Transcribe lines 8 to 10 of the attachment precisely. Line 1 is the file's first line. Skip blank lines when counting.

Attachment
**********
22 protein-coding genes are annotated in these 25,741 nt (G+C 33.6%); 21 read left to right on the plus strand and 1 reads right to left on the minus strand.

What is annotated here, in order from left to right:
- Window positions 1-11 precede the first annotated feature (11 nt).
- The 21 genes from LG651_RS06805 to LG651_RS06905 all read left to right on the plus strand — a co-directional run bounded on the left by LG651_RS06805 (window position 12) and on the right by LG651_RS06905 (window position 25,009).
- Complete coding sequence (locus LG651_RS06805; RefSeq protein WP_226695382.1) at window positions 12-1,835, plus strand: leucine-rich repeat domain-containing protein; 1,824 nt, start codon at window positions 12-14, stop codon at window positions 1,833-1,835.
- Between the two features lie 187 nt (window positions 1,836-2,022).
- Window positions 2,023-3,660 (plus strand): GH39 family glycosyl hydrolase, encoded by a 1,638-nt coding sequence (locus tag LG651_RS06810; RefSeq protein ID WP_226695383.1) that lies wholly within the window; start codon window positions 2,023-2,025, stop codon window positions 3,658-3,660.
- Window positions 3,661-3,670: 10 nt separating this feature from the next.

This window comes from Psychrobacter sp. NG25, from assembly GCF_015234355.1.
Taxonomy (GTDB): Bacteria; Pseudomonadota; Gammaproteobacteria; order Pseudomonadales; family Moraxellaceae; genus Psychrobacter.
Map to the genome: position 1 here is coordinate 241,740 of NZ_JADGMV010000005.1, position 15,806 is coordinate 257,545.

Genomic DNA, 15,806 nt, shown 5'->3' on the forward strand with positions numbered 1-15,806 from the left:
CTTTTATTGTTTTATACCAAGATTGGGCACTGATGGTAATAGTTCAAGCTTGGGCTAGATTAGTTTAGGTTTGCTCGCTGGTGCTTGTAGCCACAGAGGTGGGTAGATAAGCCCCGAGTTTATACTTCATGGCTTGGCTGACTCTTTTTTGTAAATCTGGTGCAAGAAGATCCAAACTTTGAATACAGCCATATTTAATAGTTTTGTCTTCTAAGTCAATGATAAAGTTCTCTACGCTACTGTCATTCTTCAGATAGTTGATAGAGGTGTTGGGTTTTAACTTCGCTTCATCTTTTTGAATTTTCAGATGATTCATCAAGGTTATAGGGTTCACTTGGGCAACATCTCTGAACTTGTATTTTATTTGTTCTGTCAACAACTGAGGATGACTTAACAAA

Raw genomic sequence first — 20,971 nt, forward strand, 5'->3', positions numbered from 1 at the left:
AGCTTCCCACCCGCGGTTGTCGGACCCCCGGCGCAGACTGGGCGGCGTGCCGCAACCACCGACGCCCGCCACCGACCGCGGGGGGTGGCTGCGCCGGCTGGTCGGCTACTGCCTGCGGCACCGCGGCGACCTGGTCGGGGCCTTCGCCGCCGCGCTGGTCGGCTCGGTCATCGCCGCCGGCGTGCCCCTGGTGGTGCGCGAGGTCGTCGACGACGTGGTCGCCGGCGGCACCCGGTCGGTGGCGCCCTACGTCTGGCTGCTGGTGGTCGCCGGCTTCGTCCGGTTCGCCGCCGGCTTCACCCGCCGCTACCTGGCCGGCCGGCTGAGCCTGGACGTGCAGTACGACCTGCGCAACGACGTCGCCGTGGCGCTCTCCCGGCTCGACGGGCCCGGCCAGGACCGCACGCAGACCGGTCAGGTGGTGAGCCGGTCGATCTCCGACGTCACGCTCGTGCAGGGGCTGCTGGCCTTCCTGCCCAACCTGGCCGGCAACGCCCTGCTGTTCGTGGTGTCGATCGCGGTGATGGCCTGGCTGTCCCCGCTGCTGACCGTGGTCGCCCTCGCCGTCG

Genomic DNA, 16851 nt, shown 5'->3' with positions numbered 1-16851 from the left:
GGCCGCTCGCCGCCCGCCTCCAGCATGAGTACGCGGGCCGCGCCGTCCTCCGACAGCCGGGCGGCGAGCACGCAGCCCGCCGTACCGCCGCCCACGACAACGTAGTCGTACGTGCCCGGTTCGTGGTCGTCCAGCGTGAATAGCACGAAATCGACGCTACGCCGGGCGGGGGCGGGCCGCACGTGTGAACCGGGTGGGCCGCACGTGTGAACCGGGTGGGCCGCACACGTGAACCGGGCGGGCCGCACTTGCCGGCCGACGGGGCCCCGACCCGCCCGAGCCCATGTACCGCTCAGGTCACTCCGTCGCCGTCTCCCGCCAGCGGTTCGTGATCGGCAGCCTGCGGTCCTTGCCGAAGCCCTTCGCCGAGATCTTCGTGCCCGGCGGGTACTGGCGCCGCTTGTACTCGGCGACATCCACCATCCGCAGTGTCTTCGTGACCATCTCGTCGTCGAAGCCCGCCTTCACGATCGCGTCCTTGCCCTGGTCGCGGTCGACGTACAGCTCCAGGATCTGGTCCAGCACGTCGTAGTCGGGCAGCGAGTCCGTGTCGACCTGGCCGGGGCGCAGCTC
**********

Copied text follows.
- Window positions 3,661-3,670: 10 nt separating this feature from the next.

This window comes from Psychrobacter sp. NG25, from assembly GCF_015234355.1.
Taxonomy (GTDB): Bacteria; Pseudomonadota; Gammaproteobacteria; order Pseudomonadales; family Moraxellaceae; genus Psychrobacter.